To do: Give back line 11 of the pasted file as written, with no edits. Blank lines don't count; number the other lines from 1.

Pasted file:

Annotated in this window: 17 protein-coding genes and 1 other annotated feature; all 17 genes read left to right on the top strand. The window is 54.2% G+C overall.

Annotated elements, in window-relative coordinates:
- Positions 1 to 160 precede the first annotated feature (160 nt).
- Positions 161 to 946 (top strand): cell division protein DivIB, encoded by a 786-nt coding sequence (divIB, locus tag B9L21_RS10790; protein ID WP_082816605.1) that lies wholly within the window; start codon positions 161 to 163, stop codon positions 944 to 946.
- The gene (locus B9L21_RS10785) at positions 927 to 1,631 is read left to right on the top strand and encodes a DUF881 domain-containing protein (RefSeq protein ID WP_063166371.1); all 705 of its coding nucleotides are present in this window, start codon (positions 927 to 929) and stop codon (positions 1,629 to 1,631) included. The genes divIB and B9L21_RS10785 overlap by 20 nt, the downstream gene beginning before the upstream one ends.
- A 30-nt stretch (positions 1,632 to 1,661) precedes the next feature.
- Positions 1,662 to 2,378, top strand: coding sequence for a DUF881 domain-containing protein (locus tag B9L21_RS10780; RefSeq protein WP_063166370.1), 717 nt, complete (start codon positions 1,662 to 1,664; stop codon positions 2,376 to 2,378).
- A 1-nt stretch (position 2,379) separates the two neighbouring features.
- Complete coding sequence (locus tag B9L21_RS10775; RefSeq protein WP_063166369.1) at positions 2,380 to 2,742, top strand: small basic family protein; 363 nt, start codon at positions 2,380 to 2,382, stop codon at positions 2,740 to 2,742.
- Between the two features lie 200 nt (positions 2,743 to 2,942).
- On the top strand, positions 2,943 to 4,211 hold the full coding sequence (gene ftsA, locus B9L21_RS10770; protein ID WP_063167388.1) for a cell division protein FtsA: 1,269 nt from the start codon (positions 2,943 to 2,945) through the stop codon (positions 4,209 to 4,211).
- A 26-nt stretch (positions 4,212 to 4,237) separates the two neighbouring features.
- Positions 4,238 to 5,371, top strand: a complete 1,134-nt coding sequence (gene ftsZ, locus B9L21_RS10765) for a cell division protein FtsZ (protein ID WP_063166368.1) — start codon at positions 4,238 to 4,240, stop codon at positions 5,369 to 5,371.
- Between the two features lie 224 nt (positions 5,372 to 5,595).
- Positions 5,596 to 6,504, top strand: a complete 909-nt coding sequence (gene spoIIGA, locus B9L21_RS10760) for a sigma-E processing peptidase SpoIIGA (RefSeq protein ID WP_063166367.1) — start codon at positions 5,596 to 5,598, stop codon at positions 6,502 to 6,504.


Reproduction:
- On the top strand, positions 2,943 to 4,211 hold the full coding sequence (gene ftsA, locus B9L21_RS10770; protein ID WP_063167388.1) for a cell division protein FtsA: 1,269 nt from the start codon (positions 2,943 to 2,945) through the stop codon (positions 4,209 to 4,211).